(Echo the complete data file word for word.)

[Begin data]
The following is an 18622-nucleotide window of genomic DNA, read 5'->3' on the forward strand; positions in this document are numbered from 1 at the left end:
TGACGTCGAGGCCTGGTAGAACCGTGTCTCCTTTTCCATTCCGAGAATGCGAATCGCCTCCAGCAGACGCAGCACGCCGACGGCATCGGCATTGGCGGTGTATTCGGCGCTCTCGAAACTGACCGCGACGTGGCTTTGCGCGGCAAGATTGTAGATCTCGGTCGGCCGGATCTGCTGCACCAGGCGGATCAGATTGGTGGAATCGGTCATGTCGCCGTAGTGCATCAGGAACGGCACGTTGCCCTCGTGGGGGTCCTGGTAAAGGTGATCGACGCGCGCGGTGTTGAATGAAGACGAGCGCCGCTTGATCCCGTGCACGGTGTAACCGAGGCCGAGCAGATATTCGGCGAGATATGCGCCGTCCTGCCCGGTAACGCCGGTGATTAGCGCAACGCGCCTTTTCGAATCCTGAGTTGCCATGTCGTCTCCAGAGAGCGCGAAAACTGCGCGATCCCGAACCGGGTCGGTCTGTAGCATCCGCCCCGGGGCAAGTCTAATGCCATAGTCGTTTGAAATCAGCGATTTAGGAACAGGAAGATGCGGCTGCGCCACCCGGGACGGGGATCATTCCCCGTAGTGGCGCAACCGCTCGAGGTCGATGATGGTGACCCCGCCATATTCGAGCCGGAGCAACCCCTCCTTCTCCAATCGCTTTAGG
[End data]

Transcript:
The following is an 18622-nucleotide window of genomic DNA, read 5'->3' on the forward strand; positions in this document are numbered from 1 at the left end:
TGACGTCGAGGCCTGGTAGAACCGTGTCTCCTTTTCCATTCCGAGAATGCGAATCGCCTCCAGCAGACGCAGCACGCCGACGGCATCGGCATTGGCGGTGTATTCGGCGCTCTCGAAACTGACCGCGACGTGGCTTTGCGCGGCAAGATTGTAGATCTCGGTCGGCCGGATCTGCTGCACCAGGCGGATCAGATTGGTGGAATCGGTCATGTCGCCGTAGTGCATCAGGAACGGCACGTTGCCCTCGTGGGGGTCCTGGTAAAGGTGATCGACGCGCGCGGTGTTGAATGAAGACGAGCGCCGCTTGATCCCGTGCACGGTGTAACCGAGGCCGAGCAGATATTCGGCGAGATATGCGCCGTCCTGCCCGGTAACGCCGGTGATTAGCGCAACGCGCCTTTTCGAATCCTGAGTTGCCATGTCGTCTCCAGAGAGCGCGAAAACTGCGCGATCCCGAACCGGGTCGGTCTGTAGCATCCGCCCCGGGGCAAGTCTAATGCCATAGTCGTTTGAAATCAGCGATTTAGGAACAGGAAGATGCGGCTGCGCCACCCGGGACGGGGATCATTCCCCGTAGTGGCGCAACCGCTCGAGGTCGATGATGGTGACCCCGCCATATTCGAGCCGGAGCAACCCCTCCTTCTCCAATCGCTTTAGG